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Twenty-Five Years of Intensive Forest Management with Southern Pines: Important Lessons Learned

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A commitment to long-term forest research provides the basis and opportunity to understand developmental processes and stand dynamics over an entire rotation. The southeastern United States has undergone a significant evolution in forest management practices over the last 60 years, especially in regard to the intensification of pine plantation silviculture. However, few studies have examined production relationships for an entire rotation. This article reviews results from a rotation-length experiment that tested factorial combinations of understory competition control and sustained fertilizer additions on the productivity and stand dynamics of loblolly (Pinus taeda L.) and slash pine (Pinus elliottii var. elliottii) in north central Florida. After 25 years, fertilizer and competition control treatments increased site index (base age, 25 years) from 64 to 87 ft in loblolly pine and from 75 to 88 ft in slash pine. In addition, these cultural treatments increased total stand stem volume accumulation by 1.8‐2.2-fold compared with the control treatments for slash and loblolly pine, respectively; the proportion of volume in high-value product classes such as chip-n-saw (C/S) and sawtimber was also increased in both species (e.g., 39% in C/S and sawtimber in the loblolly pine control treatment versus 74‐87% in the fertilizer and/or weed control treatments). Overall, results from this study, as well as others in the region, highlight the overriding importance of soil nutrient supply on long-term productivity of southern pine stands.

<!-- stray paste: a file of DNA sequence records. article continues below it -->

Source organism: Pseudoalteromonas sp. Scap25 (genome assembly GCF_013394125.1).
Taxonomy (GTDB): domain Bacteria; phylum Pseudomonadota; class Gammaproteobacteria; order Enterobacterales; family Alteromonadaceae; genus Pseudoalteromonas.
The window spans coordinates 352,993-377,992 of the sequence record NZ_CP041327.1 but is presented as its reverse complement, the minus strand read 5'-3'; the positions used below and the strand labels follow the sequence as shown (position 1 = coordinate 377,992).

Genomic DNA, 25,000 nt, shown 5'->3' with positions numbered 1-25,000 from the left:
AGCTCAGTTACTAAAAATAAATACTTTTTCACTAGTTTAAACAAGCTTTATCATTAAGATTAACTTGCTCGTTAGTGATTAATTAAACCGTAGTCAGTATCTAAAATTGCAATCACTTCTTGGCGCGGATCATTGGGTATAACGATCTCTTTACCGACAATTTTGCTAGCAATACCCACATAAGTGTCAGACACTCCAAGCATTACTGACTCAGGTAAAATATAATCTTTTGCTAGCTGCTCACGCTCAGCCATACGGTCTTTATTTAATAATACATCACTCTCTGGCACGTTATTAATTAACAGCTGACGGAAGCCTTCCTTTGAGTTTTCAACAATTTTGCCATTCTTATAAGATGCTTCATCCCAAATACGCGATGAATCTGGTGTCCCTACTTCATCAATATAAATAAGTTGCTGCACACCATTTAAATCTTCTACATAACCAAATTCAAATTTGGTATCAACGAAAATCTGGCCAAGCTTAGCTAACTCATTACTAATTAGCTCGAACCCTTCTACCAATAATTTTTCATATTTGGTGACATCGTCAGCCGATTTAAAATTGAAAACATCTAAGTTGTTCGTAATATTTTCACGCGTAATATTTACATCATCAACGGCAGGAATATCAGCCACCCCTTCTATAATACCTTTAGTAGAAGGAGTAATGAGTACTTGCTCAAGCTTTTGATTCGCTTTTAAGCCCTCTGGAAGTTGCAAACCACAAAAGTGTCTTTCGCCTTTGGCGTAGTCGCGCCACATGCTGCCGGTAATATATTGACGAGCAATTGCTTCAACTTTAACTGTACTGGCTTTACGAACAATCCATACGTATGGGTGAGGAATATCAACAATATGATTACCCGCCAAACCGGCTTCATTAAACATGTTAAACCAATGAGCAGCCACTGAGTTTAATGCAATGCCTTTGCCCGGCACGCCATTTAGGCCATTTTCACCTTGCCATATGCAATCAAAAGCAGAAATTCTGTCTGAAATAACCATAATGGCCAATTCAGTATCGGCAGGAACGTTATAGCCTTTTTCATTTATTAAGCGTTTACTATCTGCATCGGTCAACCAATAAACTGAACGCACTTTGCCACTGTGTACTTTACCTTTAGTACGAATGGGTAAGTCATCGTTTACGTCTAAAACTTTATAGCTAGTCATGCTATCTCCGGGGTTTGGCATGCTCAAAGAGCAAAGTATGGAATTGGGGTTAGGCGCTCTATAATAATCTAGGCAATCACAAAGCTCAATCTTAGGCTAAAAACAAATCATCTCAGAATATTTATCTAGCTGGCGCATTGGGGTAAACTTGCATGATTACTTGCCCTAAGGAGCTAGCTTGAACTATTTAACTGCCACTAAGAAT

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Keywords: fertilization; loblolly pine; long-term research; production dynamics; slash pine; weed control

Document Type: Research Article

Publication date: 2010-10-01

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  • The Journal of Forestry is the most widely circulated scholarly forestry journal in the world. In print since 1902, the Journal has received several national awards for excellence. The mission of the Journal of Forestry is to advance the profession of forestry by keeping forest management professionals informed about significant developments and ideas in the many facets of forestry: economics, education and communication, entomology and pathology, fire, forest ecology, geospatial technologies, history, international forestry, measurements, policy, recreation, silviculture, social sciences, soils and hydrology, urban and community forestry, utilization and engineering, and wildlife management. The Journal is published bimonthly: January, March, May, July, September, and November.

    2016 Impact Factor: 1.675 (Rank 20/64 in forestry)

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    June 1, 2016 to Feb. 28, 2017

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